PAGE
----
Communicating the benefits realized by a project isn't easy either. Leaders need to take care not to damage credibility in what they take credit for achieving and yet must not shy away from the limelight.

Here is an assessment of business impact for our two example projects, starting with the software organization:

  • The software release was a key step in the realization of the product vision and a ‘game changer’ in attracting industry awards, channel partners and potential suitors/investors. 
  • It also enabled the organization to attract a high-profile Chairman.
  • Within 2-3 years, the CEO will reflect on the success of that particular software release as changing the trajectory of the business. 

For the sales organization, the drive to grow sales marked the beginning of a new chapter:

  • It has seen a doubling of sales within 3 years and provided the financial resources to invest in technology and new product development.  
  • It shone the spotlight on sales and marketing, causing it to ‘raise its game’ and to ‘make others sit up and take notice’. 
  • Investment in these areas has grown significantly, with new talent and the latest tools and systems to support the organization's growth ambitions.
  • This includes a revamp of the marketing department and the establishment of an in-house online marketing team that has grown web traffic by a factor of 5 and web generated leads by a factor of 3. 

Why Use the Results Chain?

We need to use a range of measures to track the performance of complex projects and strategies. Keeping our motivation (and our sanity) often requires being able to see progress (against input and activity goals) even when results may be off in the distance. The chain of results is about progress and performance as well as success or results.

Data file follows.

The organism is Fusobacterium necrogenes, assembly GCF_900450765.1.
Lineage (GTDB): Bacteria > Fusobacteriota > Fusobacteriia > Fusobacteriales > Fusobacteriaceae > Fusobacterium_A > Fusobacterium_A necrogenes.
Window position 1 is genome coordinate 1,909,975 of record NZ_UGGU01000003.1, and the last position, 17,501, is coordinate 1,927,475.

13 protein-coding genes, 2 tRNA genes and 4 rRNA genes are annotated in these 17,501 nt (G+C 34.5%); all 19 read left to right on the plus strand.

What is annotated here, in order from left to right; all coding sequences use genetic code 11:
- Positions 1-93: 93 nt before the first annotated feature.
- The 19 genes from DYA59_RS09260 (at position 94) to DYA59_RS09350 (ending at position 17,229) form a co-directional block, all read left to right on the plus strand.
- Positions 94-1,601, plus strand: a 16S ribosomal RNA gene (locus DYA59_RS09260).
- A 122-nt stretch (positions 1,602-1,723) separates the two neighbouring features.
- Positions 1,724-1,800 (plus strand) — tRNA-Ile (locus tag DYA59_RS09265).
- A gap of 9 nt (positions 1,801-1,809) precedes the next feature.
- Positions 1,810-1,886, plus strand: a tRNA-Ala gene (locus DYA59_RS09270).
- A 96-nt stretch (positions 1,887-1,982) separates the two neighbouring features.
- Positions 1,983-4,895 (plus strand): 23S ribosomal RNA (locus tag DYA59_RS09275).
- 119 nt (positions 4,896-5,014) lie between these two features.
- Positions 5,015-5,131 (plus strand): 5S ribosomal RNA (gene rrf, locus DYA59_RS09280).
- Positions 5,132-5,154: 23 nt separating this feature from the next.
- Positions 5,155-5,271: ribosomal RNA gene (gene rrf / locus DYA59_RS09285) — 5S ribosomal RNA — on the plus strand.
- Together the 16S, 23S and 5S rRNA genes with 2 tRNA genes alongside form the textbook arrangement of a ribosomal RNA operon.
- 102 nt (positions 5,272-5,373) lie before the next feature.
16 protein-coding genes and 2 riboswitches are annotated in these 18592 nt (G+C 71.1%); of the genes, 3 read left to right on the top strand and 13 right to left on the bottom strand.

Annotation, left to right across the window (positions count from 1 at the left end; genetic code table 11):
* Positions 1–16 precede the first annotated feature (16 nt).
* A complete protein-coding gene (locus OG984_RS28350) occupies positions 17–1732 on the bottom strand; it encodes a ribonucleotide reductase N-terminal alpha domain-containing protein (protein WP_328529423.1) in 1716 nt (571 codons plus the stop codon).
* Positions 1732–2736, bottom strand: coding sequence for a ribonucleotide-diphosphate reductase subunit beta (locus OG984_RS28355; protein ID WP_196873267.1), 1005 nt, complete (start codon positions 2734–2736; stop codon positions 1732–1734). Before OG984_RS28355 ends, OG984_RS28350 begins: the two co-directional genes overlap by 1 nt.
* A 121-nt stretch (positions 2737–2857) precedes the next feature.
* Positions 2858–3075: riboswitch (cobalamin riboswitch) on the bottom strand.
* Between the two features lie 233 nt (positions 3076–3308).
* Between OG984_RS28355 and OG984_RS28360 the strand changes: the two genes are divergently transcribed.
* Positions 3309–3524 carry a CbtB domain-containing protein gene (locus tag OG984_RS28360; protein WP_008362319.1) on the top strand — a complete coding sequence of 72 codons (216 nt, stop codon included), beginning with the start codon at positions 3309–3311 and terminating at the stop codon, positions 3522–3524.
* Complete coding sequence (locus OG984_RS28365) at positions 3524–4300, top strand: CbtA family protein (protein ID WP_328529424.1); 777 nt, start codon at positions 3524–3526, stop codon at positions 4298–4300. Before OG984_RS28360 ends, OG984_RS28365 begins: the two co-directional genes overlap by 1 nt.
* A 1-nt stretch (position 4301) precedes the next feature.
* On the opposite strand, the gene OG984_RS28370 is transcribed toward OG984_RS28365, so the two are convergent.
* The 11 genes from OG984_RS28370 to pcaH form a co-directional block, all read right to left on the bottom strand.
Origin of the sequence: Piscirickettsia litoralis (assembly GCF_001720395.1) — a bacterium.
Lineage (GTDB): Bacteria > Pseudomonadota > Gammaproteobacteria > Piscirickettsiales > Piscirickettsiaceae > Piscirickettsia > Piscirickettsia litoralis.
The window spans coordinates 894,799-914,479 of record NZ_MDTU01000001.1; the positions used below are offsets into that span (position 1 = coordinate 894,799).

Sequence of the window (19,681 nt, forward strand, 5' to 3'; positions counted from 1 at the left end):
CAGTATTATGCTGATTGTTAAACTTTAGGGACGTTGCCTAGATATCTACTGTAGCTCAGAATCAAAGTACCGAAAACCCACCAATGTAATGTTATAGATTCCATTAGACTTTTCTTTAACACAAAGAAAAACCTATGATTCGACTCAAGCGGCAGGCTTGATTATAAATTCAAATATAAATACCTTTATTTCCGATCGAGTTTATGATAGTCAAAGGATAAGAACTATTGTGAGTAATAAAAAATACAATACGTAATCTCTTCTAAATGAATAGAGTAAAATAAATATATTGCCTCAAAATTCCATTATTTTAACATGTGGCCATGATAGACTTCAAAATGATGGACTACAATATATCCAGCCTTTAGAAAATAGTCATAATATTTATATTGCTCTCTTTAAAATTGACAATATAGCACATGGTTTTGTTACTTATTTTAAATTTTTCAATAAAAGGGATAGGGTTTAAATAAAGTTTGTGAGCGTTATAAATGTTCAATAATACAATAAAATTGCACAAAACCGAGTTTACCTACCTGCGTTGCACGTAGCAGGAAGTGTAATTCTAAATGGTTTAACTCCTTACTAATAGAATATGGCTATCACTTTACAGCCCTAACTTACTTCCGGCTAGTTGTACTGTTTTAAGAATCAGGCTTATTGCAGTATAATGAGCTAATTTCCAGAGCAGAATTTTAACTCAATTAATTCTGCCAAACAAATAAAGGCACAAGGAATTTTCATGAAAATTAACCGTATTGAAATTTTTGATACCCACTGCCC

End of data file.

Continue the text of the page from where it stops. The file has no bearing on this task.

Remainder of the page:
In exploring results, we must work in both directions:

  • From left to right – encourages those who are tied up in delivery to look beyond activities and outputs to business impact
  • From right to left – encouraging those who are focused on business results to link them back to inputs (resources) and activities – injecting new transparency and realism.

Consider the timeline – looking to the right encourages managers to look beyond the short term and to connect their projects to the desired future of their stakeholders. Looking to the left encourages visionary leaders to work back from their future vision to those activities requires for its success.

Use the ‘results chain' to engage various stakeholders in the conversation regarding results. Involve them in creating the hypothesis of business value and get them to take ownership of it. Use it to link your project to their vision of future success. In this way the chain of results can help ensure not just that projects are delivered on time and to budget, but that they meet the needs of stakeholders and the business.

Be more explicit about assumptions, uncertainties and risks at each stage of the ‘results chain'. Call them out. Design experiments to test / illuminate them. This is particularly important with new or complex activities where the results are uncertain, and we must ‘learn as we go'.  It also means that a ‘results chain' needs to be reviewed and updated continually.

Improve decision-making, being more explicit about the results required from projects and more precise in how they are measured. Provides a framework to demonstrate project logic(1) and to ensure the consistency of the various metrics being used to track performance and success.


(1) UN definition of Results Based Management: “RBM is a participatory and team-based management approach to programme planning that focuses on performance and achieving results and impacts. It is designed to improve programme delivery and strengthen management effectivenessefficiency and accountability.” Source: UNESCO

(2) The Chain of Results is also called the Logical Framework Approach – a Results Based Management tool for systematic planning, implementing, monitoring and evaluating projects and initiatives.